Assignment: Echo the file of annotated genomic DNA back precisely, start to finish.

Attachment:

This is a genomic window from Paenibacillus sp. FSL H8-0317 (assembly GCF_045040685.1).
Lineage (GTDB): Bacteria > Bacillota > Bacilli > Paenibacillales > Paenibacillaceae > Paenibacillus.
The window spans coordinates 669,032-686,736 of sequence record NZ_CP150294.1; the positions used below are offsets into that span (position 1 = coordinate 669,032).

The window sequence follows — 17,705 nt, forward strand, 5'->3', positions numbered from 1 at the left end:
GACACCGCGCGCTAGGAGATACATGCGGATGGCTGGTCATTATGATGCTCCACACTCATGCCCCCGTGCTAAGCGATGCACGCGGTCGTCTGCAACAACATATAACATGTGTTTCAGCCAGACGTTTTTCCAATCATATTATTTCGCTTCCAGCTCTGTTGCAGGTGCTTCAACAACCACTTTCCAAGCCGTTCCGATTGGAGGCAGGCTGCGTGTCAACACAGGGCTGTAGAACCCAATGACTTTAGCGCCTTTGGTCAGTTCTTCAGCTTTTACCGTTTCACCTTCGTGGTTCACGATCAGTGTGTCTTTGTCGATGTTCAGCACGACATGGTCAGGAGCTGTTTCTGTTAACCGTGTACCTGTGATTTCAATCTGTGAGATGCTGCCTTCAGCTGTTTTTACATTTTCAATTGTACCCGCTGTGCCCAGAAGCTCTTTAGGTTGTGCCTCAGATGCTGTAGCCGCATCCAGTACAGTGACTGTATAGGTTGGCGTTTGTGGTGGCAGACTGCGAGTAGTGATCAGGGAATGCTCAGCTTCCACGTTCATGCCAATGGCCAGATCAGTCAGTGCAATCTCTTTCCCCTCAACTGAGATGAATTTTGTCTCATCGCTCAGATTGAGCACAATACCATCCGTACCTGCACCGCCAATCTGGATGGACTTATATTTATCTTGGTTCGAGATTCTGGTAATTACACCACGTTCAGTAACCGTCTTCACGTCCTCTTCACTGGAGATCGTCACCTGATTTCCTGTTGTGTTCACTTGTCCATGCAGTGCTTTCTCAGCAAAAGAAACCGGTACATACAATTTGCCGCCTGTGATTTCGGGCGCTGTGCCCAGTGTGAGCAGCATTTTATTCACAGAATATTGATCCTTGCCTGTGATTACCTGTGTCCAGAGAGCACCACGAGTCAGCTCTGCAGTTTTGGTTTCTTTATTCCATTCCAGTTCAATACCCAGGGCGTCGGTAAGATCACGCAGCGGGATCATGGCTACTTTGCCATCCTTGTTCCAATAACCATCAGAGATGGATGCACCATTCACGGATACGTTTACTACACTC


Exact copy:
This is a genomic window from Paenibacillus sp. FSL H8-0317 (assembly GCF_045040685.1).
Lineage (GTDB): Bacteria > Bacillota > Bacilli > Paenibacillales > Paenibacillaceae > Paenibacillus.
The window spans coordinates 669,032-686,736 of sequence record NZ_CP150294.1; the positions used below are offsets into that span (position 1 = coordinate 669,032).

The window sequence follows — 17,705 nt, forward strand, 5'->3', positions numbered from 1 at the left end:
GACACCGCGCGCTAGGAGATACATGCGGATGGCTGGTCATTATGATGCTCCACACTCATGCCCCCGTGCTAAGCGATGCACGCGGTCGTCTGCAACAACATATAACATGTGTTTCAGCCAGACGTTTTTCCAATCATATTATTTCGCTTCCAGCTCTGTTGCAGGTGCTTCAACAACCACTTTCCAAGCCGTTCCGATTGGAGGCAGGCTGCGTGTCAACACAGGGCTGTAGAACCCAATGACTTTAGCGCCTTTGGTCAGTTCTTCAGCTTTTACCGTTTCACCTTCGTGGTTCACGATCAGTGTGTCTTTGTCGATGTTCAGCACGACATGGTCAGGAGCTGTTTCTGTTAACCGTGTACCTGTGATTTCAATCTGTGAGATGCTGCCTTCAGCTGTTTTTACATTTTCAATTGTACCCGCTGTGCCCAGAAGCTCTTTAGGTTGTGCCTCAGATGCTGTAGCCGCATCCAGTACAGTGACTGTATAGGTTGGCGTTTGTGGTGGCAGACTGCGAGTAGTGATCAGGGAATGCTCAGCTTCCACGTTCATGCCAATGGCCAGATCAGTCAGTGCAATCTCTTTCCCCTCAACTGAGATGAATTTTGTCTCATCGCTCAGATTGAGCACAATACCATCCGTACCTGCACCGCCAATCTGGATGGACTTATATTTATCTTGGTTCGAGATTCTGGTAATTACACCACGTTCAGTAACCGTCTTCACGTCCTCTTCACTGGAGATCGTCACCTGATTTCCTGTTGTGTTCACTTGTCCATGCAGTGCTTTCTCAGCAAAAGAAACCGGTACATACAATTTGCCGCCTGTGATTTCGGGCGCTGTGCCCAGTGTGAGCAGCATTTTATTCACAGAATATTGATCCTTGCCTGTGATTACCTGTGTCCAGAGAGCACCACGAGTCAGCTCTGCAGTTTTGGTTTCTTTATTCCATTCCAGTTCAATACCCAGGGCGTCGGTAAGATCACGCAGCGGGATCATGGCTACTTTGCCATCCTTGTTCCAATAACCATCAGAGATGGATGCACCATTCACGGATACGTTTACTACACTC